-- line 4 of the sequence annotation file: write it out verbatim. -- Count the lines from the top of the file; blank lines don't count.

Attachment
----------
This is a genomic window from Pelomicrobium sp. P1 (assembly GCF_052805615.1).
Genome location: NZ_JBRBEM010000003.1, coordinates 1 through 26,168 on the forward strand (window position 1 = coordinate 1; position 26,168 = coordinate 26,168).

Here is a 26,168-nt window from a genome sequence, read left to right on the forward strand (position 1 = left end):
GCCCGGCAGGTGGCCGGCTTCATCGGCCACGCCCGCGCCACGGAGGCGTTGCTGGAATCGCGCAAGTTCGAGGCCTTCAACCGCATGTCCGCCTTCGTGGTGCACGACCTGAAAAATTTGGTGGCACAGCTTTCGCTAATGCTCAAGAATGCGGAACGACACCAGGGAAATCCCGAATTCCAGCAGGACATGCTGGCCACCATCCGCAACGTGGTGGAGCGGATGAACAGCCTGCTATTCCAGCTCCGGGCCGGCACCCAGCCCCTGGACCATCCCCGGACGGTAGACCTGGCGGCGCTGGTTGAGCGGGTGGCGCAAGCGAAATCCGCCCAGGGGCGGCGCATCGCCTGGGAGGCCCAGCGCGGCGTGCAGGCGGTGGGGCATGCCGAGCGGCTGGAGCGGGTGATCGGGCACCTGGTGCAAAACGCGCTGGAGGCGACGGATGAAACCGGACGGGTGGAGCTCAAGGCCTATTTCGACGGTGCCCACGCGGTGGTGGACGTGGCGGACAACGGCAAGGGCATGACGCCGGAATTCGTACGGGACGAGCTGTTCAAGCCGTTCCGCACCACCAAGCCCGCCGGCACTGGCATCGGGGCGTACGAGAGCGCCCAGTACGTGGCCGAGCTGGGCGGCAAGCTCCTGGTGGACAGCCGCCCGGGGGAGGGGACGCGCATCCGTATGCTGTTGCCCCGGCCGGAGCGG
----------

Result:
GCCCGGCAGGTGGCCGGCTTCATCGGCCACGCCCGCGCCACGGAGGCGTTGCTGGAATCGCGCAAGTTCGAGGCCTTCAACCGCATGTCCGCCTTCGTGGTGCACGACCTGAAAAATTTGGTGGCACAGCTTTCGCTAATGCTCAAGAATGCGGAACGACACCAGGGAAATCCCGAATTCCAGCAGGACATGCTGGCCACCATCCGCAACGTGGTGGAGCGGATGAACAGCCTGCTATTCCAGCTCCGGGCCGGCACCCAGCCCCTGGACCATCCCCGGACGGTAGACCTGGCGGCGCTGGTTGAGCGGGTGGCGCAAGCGAAATCCGCCCAGGGGCGGCGCATCGCCTGGGAGGCCCAGCGCGGCGTGCAGGCGGTGGGGCATGCCGAGCGGCTGGAGCGGGTGATCGGGCACCTGGTGCAAAACGCGCTGGAGGCGACGGATGAAACCGGACGGGTGGAGCTCAAGGCCTATTTCGACGGTGCCCACGCGGTGGTGGACGTGGCGGACAACGGCAAGGGCATGACGCCGGAATTCGTACGGGACGAGCTGTTCAAGCCGTTCCGCACCACCAAGCCCGCCGGCACTGGCATCGGGGCGTACGAGAGCGCCCAGTACGTGGCCGAGCTGGGCGGCAAGCTCCTGGTGGACAGCCGCCCGGGGGAGGGGACGCGCATCCGTATGCTGTTGCCCCGGCCGGAGCGG